5. We need effort.

Lack of practice and lack of preparation tend to rob us of our effort. So, even though ensuring that practice and preparation have their proper place in each sermon will most always inspire us to expend corresponding effort, it mustn’t become a mere reaction to those actions. Once we have all the other pieces in place, then we need to focus on doing the work. It would seem that too often we see the sermon as our little soldier, our day laborer; to be sent out to do the work. We just phone it in, as they say. None of this is to say that we need to yell more, or pound on the pulpit, or run around the room. This is nervous energy that can quickly become a bad habit and is almost always very counterproductive in the long run. Rather, the main effort needs to be the mental effort. Mental effort is the most difficult to muster. Pound for pound, the brain–when thinking–burns more calories than any other organ of the body, regardless of the activity. This is why we naturally gravitate to cliches, canned responses, threadbare illustrations, and the same basic sermons disguised with slightly different window dressings. To avoid that pitfall requires concerted effort. Closely connected to the effort of thinking, is the effort of communicating. Communication is a reciprocal relationship, it is not just speaking out into a void. It is hearing and seeing and sensing; not only your own voice and actions but also that of those you want to listen to you. If you are not listening to your audience, they are not listening to you either. This requires great effort. It gets easier over time, but it is never easy. What is easy is putting the record on the player, carefully lowering the needle, and letting the lifeless speech play out through the speakers with no regard to the effect it is having on the audience. If you are afraid or disdainful of hard work, then preaching is not the job for you. It is the hardest job you will ever do, if it is done right. If you are not entirely spent after 45 minutes of wrestling with God and man, then you were probably only shadow boxing.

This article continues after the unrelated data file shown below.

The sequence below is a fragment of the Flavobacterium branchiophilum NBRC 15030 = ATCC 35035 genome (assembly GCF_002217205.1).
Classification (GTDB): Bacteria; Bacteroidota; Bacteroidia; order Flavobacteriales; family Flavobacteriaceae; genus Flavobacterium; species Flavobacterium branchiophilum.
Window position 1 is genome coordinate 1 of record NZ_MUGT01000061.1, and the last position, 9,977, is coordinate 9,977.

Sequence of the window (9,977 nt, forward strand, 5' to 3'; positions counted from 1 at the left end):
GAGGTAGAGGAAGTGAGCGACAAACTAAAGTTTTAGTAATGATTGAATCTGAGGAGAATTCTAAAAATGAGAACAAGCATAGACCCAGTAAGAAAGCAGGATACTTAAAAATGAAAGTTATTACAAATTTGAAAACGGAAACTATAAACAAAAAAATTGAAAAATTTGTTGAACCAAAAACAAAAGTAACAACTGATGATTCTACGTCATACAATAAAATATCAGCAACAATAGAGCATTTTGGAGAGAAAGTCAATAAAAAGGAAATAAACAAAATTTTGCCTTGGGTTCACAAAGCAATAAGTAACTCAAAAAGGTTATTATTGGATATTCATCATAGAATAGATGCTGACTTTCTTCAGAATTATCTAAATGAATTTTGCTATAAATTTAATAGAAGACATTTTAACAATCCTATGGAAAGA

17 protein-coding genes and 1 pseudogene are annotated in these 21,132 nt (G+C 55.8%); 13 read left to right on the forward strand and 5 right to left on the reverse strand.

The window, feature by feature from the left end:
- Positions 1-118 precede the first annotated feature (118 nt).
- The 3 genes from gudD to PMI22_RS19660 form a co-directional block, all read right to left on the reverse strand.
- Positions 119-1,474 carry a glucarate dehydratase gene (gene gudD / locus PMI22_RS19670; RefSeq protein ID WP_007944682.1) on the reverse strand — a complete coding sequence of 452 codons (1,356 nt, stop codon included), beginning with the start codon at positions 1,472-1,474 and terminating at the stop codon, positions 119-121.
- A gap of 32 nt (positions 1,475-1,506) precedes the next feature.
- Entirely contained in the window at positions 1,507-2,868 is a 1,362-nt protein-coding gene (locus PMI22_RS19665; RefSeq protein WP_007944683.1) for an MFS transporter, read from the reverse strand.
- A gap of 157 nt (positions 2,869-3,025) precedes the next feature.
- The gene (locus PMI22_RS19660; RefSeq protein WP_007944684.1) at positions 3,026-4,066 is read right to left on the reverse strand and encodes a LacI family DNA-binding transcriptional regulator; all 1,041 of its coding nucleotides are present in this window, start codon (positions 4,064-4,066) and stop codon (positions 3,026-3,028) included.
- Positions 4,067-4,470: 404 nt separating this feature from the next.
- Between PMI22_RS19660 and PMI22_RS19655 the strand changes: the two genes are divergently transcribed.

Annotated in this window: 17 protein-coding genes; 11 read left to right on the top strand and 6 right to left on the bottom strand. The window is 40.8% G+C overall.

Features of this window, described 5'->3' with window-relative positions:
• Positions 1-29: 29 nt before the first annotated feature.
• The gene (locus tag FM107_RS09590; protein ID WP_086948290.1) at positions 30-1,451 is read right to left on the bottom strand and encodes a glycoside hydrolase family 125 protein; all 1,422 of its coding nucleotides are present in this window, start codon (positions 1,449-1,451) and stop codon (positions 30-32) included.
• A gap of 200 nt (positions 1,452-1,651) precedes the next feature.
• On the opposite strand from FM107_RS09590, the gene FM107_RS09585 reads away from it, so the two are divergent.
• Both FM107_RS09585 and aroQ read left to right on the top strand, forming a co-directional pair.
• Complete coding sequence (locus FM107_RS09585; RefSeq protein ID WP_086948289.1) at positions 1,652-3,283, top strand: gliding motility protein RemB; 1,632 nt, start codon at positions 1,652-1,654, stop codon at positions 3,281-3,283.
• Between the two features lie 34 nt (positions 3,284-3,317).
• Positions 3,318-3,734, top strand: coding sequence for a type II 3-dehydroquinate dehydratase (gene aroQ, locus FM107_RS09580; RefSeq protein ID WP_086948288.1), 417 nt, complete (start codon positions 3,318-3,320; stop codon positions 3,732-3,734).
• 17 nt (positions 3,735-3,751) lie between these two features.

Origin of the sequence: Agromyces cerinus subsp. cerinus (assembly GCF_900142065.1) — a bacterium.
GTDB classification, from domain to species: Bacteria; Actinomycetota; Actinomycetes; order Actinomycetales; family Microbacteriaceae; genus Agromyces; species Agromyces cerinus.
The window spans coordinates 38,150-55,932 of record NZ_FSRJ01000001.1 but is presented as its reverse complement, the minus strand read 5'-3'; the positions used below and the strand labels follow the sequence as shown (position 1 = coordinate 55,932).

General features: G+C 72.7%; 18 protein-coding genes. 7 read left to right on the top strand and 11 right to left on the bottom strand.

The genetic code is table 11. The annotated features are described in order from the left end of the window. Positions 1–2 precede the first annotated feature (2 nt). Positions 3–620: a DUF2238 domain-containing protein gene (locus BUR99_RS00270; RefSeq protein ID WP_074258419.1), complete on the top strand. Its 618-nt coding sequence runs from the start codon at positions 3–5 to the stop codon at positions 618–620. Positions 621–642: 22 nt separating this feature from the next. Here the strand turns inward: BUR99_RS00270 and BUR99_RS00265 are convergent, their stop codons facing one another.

6. We need evaluation.